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Investment Properties in Ocean County : Real Estate Advice

  • All38
  • Local Info5
  • Home Buying15
  • Home Selling1
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Activity 11
Tue Jun 21, 2016
Neil Pincus answered:
Sun Dec 20, 2015
behremountain asked:
I am going to be buying a home and foresee using it as a rental property at some point. I am wondering the trend in rental rates for the last couple years and going forward.
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Fri Oct 2, 2015
thinz answered:
Personally, I find investment properties in out of state locations that are stable or growing, where you can purchase and rent and have a positive income flow after expenses is the way to go. You need to focus on a good property management company, realtor agency, and title company so you have all the pieces for a good investment property team. It takes a little work, but it is in my opinion a better option than trying to compete with overpriced foreclosures here in can find some good ones, but the competition is very high, and the cash flow situation could be riskier depending on your financing...It is more difficult to have a positive income after expenses in NJ on a foreclosure.
Tom Hinz
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Wed May 13, 2015
Ibrahim Hughes answered:
Hi. I'm not sure if I understand your question. Are you saying that there are 2 dwellings located on the one lot that you own? Generally speaking, changing the legal usage of a property usually falls under the jurisdiction of the zoning department. Tax and tax bill issues would typically be handled by the tax assessor. You may want to start there for answers. ... more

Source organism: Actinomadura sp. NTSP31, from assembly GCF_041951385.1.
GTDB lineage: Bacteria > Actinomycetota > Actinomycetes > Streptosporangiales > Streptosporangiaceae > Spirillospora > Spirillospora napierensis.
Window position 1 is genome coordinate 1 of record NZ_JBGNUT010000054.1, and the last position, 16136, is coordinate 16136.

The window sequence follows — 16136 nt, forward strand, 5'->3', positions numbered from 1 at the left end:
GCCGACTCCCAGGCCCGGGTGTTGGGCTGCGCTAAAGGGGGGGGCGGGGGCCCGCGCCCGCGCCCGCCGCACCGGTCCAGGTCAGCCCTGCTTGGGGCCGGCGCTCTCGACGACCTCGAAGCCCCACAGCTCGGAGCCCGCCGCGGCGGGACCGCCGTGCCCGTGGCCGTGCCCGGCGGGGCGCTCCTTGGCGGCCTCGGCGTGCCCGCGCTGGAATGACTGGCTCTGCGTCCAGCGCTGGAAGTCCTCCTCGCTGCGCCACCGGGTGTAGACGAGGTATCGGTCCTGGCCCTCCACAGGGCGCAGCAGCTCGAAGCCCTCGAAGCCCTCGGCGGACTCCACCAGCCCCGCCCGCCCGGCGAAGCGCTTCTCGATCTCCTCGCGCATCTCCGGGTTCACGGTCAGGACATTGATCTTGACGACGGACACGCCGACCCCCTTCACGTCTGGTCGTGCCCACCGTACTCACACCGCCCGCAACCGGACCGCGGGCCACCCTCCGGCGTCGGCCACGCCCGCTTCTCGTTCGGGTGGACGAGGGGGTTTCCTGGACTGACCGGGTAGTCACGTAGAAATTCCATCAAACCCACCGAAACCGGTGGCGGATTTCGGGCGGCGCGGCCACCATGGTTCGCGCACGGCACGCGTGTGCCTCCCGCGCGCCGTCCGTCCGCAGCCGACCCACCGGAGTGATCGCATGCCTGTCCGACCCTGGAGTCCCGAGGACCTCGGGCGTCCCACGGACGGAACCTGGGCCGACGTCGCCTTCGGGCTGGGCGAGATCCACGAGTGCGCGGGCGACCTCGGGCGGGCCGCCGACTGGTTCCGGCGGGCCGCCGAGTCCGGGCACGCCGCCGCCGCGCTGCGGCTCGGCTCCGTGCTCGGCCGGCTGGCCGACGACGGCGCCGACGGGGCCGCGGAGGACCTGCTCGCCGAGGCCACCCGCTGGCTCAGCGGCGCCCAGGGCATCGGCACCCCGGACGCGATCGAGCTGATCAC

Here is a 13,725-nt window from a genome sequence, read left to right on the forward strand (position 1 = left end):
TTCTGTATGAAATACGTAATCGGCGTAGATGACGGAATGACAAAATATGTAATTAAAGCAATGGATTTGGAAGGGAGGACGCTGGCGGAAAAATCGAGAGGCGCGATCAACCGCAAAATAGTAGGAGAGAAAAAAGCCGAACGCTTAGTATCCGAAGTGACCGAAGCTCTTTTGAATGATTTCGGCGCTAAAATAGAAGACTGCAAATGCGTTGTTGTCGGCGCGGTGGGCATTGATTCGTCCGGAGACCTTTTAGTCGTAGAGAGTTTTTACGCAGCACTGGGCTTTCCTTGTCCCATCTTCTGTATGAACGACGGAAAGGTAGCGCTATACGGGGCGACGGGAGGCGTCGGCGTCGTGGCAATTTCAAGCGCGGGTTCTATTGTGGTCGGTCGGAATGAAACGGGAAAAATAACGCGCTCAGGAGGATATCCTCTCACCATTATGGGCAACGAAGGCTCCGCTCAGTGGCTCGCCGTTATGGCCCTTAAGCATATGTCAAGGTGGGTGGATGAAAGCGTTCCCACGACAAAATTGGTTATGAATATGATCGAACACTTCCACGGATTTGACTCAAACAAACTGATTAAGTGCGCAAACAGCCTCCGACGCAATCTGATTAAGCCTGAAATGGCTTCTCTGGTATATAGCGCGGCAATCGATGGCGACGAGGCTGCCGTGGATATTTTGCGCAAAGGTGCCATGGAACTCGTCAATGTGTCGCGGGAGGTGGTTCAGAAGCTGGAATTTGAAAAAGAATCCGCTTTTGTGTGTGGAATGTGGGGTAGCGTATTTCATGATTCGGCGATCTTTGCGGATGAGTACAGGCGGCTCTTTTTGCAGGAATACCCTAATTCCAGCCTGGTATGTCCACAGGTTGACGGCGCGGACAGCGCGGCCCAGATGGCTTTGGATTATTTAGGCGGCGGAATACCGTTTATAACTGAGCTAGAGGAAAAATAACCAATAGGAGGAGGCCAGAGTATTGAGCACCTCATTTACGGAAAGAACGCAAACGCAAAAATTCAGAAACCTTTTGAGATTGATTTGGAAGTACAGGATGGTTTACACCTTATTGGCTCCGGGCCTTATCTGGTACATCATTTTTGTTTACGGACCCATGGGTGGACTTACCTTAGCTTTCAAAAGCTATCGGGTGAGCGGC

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Fri Oct 4, 2013
My NC Homes Team answered:
This is specific to the precise location of the lot as well as local zoning ordinances. There is no minimum size per se. You should contact your local zoning department where the lot is located to get this information. ... more
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Fri May 31, 2013
Paul Combitsis answered:
I think the guidelines have changed a bit regarding your situation. I was having a discussion with a senior mortgage underwriter a couple of months ago about this exact scenario, and from what I understand, you now have to have equity in the property you want to convert into a rental. If you're going for a conventional mortgage, you need to have 30% equity in the existing home, and for an FHA loan you need 25% equity. (In other words, if you're in a short-sale situation or you're somehow underwater with your existing house, you may not be able to do what you're looking to do.) The reason for this requirement is because the lenders are afraid that you'll just use the rental of the property to qualify for the new mortgage, and then walk away from the property. So, they slapped the equity requirement to not give you a reason to walk away.

If you DO meet the equity requirement, then you can only use 75% of the monthly rental on a conventional loan to help qualify for the new mortgage (85% if you're going for an FHA loan).

Please don't take what I've said above as the gospel. I am not a mortgage loan officer and the above is only based on a conversation I had with an underwriter. Although a very reliable source, the information is over two months old, so it's possible some guidelines have changed. You MUST speak with a qualified mortgage professional, who will then assess your situation and go over your options. You may feel free to contact me if you'd like some guidance.
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Thu Apr 26, 2012
Chris Ortiz asked:
Is that you? Looking for an agent that wants to be part of my team. The agent will need to be able to run sold comps, provide list of recent cash sales and submit frequent low offers, among…
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